TArticles tagged with: solution graphics

6 Rules for proposal graphics

Review and incorporate the following guidelines and suggestions into your graphics development process. Start with a complete detailed graphic (hand-sketched or computer-generated) and then begin to remove as much detail as you can without destroying the real message. This reduces the graphic to its simplest form. The extra detail can be placed in an appendix to the proposal, if appropriate. Don’t try to generate finished artwork at the first pass. You might have several ideas for graphics that support the thesis sentence, but will eventually select the most appropriate one, or combination, as you develop the text. Be creative. The time to experiment is before the graphic artist renders the graphic in electronic format. Focus on the what, how, and why of the graphic to avoid producing meaningless graphics. Don’t deviate from the message expressed in the text. Role play and look at the graphic from the evaluators’ viewpoint. Will … Continue reading 6 Rules for proposal graphics

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Proposal graphics must appeal to 3 types of client evaluations

Graphics of all types should be used profusely throughout your proposal – but for every graphic, always ask why is this illustration being used? If the graphic does not add value, either change the graphic so it conveys information effectively or remove it. Charts and graphs should convey a message and/or tell a story. Graphics must appeal to three types of client evaluations: 5-second glimpse and grasp 60-second understanding Detailed scrutiny (for complex items) To score maximum points from graphics, develop graphics in parallel with proposal drafts – this will ensure graphics are reviewed carefully at all stages of proposal review and will save time during final proposal preparation. Continuously review graphics for message, continuity, and relevance. By the Lohfeld Consulting Group Team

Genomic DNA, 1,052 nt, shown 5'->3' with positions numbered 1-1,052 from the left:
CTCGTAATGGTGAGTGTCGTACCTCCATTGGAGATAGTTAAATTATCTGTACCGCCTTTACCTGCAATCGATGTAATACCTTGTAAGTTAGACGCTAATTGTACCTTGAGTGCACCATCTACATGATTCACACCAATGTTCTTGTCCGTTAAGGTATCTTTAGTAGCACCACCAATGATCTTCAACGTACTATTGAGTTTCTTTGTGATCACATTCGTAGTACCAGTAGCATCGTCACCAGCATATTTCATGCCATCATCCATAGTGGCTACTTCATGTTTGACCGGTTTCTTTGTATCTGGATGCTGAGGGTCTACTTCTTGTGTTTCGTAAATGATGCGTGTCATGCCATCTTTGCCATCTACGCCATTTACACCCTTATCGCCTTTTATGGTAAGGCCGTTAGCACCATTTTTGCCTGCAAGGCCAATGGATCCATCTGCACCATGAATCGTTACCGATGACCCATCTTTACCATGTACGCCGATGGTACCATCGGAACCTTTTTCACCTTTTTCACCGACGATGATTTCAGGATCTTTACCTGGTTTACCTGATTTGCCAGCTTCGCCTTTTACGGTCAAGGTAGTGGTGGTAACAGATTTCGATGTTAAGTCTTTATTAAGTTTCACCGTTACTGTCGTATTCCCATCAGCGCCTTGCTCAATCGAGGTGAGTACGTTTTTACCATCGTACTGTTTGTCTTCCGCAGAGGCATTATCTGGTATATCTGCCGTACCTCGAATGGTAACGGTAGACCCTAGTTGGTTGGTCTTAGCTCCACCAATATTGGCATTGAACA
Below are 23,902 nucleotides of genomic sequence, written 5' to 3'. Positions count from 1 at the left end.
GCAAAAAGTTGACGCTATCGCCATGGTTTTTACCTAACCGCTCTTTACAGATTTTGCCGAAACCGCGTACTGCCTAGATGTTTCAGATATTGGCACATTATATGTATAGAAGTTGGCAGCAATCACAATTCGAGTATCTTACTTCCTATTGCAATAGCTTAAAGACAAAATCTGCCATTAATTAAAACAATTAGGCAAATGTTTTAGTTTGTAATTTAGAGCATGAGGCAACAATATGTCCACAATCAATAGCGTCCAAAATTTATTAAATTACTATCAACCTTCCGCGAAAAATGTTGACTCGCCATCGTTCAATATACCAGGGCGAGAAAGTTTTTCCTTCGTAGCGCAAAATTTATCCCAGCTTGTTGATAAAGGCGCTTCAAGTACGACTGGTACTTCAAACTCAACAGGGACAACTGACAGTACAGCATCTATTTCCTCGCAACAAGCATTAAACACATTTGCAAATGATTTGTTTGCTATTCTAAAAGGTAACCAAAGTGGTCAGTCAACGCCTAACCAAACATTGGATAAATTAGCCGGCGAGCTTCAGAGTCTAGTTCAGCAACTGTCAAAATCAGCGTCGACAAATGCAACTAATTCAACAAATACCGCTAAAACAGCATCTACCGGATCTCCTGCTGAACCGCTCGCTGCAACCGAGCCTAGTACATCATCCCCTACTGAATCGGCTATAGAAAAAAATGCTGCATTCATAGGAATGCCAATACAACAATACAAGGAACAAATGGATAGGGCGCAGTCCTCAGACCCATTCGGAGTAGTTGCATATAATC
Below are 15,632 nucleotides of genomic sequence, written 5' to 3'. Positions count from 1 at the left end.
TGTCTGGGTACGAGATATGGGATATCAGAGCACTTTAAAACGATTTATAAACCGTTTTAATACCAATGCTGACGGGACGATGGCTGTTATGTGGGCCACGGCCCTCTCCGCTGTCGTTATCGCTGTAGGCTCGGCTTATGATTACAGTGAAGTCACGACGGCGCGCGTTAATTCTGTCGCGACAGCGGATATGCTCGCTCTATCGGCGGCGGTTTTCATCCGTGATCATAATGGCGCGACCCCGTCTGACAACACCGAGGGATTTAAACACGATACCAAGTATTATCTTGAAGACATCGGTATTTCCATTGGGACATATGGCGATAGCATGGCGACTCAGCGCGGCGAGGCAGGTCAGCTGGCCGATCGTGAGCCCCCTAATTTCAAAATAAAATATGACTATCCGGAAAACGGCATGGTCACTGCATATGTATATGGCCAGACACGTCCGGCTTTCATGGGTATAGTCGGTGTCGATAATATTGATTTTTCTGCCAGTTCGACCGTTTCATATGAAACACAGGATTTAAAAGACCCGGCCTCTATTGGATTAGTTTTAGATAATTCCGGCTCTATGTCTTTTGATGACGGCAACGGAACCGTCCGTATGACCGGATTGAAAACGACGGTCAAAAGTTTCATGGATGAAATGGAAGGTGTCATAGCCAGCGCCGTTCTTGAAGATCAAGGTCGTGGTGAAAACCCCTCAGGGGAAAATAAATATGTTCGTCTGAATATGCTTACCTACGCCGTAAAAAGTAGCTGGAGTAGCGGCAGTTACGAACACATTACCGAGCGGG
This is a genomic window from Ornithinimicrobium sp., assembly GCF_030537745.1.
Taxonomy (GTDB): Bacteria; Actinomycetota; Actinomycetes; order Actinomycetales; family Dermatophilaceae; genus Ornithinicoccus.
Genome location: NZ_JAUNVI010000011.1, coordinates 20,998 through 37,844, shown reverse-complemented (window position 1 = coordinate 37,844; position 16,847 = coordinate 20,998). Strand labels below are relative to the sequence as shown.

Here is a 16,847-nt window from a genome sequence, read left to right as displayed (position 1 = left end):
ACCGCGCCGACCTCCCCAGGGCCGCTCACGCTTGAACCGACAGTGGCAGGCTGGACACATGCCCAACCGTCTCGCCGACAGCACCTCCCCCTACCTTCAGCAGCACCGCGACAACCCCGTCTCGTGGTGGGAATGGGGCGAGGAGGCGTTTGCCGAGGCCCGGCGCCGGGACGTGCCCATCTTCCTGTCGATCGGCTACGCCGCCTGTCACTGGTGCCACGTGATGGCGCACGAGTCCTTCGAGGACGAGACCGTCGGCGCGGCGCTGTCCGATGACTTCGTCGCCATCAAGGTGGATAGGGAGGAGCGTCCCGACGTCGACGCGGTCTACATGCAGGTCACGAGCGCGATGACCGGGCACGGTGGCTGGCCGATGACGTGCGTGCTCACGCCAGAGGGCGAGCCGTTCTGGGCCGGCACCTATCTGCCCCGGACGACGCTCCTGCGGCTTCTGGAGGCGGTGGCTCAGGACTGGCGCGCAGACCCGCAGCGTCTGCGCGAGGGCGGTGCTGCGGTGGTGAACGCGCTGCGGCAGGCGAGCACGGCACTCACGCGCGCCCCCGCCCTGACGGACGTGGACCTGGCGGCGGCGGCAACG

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2-Step process for finalizing your proposal solution

If you can’t explain it simply, you don’t understand it well enough. –Albert Einstein During the Pursuit Phase, your Capture Team should have developed a solution that addresses your client’s needs and provides a clear basis for award. The Capture Team continually refined and tested this solution with the client during the Pre-proposal Preparation Phase all the way up to final RFP release. With significant effort directed at the solution during these phases, it is important to spend time immediately after final RFP release and before conducting the kick-off meeting to review the proposed solution against the final RFP contents, make any necessary adjustments to finalize your solution, and ensure that your team is ready to start final proposal development. Review the requirements in the final RFP to determine if the implementation plan, price strategies, teaming relationships, technical feasibility, and cost competitiveness you developed during the Pre-proposal Preparation Phase address … Continue reading 2-Step process for finalizing your proposal solution

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